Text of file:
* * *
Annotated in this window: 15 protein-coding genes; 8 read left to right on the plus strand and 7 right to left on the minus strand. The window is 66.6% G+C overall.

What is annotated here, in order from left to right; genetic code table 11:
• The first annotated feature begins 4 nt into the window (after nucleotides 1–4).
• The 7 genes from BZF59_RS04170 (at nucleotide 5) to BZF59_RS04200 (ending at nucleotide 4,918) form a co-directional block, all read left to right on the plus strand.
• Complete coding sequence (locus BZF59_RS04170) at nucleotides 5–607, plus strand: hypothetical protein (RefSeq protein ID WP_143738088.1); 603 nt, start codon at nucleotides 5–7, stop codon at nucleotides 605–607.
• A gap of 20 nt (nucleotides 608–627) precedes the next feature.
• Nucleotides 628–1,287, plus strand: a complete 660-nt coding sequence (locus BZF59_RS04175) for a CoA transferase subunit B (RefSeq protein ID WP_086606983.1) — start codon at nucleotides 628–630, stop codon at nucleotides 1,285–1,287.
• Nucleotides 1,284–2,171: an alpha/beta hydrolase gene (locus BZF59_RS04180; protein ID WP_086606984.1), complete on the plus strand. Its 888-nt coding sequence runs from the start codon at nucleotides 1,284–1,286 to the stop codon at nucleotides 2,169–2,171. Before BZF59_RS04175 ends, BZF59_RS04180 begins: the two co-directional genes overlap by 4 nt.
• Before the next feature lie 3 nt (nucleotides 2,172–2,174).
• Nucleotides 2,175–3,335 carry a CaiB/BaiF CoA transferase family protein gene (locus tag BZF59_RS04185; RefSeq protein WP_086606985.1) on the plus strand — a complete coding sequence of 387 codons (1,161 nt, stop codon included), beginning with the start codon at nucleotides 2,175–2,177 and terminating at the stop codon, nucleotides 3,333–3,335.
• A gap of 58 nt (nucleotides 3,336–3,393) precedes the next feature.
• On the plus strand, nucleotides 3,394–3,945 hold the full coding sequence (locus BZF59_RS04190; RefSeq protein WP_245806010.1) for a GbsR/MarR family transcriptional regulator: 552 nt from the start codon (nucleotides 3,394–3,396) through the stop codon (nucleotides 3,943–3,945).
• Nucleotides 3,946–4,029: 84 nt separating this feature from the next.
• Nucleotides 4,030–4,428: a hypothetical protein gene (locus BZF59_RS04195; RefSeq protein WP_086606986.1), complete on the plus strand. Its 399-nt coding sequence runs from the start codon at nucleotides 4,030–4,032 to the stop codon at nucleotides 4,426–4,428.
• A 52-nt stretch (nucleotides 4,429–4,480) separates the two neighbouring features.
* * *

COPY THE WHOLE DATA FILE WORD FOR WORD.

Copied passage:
Annotated in this window: 15 protein-coding genes; 8 read left to right on the plus strand and 7 right to left on the minus strand. The window is 66.6% G+C overall.

What is annotated here, in order from left to right; genetic code table 11:
• The first annotated feature begins 4 nt into the window (after nucleotides 1–4).
• The 7 genes from BZF59_RS04170 (at nucleotide 5) to BZF59_RS04200 (ending at nucleotide 4,918) form a co-directional block, all read left to right on the plus strand.
• Complete coding sequence (locus BZF59_RS04170) at nucleotides 5–607, plus strand: hypothetical protein (RefSeq protein ID WP_143738088.1); 603 nt, start codon at nucleotides 5–7, stop codon at nucleotides 605–607.
• A gap of 20 nt (nucleotides 608–627) precedes the next feature.
• Nucleotides 628–1,287, plus strand: a complete 660-nt coding sequence (locus BZF59_RS04175) for a CoA transferase subunit B (RefSeq protein ID WP_086606983.1) — start codon at nucleotides 628–630, stop codon at nucleotides 1,285–1,287.
• Nucleotides 1,284–2,171: an alpha/beta hydrolase gene (locus BZF59_RS04180; protein ID WP_086606984.1), complete on the plus strand. Its 888-nt coding sequence runs from the start codon at nucleotides 1,284–1,286 to the stop codon at nucleotides 2,169–2,171. Before BZF59_RS04175 ends, BZF59_RS04180 begins: the two co-directional genes overlap by 4 nt.
• Before the next feature lie 3 nt (nucleotides 2,172–2,174).
• Nucleotides 2,175–3,335 carry a CaiB/BaiF CoA transferase family protein gene (locus tag BZF59_RS04185; RefSeq protein WP_086606985.1) on the plus strand — a complete coding sequence of 387 codons (1,161 nt, stop codon included), beginning with the start codon at nucleotides 2,175–2,177 and terminating at the stop codon, nucleotides 3,333–3,335.
• A gap of 58 nt (nucleotides 3,336–3,393) precedes the next feature.
• On the plus strand, nucleotides 3,394–3,945 hold the full coding sequence (locus BZF59_RS04190; RefSeq protein WP_245806010.1) for a GbsR/MarR family transcriptional regulator: 552 nt from the start codon (nucleotides 3,394–3,396) through the stop codon (nucleotides 3,943–3,945).
• Nucleotides 3,946–4,029: 84 nt separating this feature from the next.
• Nucleotides 4,030–4,428: a hypothetical protein gene (locus BZF59_RS04195; RefSeq protein WP_086606986.1), complete on the plus strand. Its 399-nt coding sequence runs from the start codon at nucleotides 4,030–4,032 to the stop codon at nucleotides 4,426–4,428.
• A 52-nt stretch (nucleotides 4,429–4,480) separates the two neighbouring features.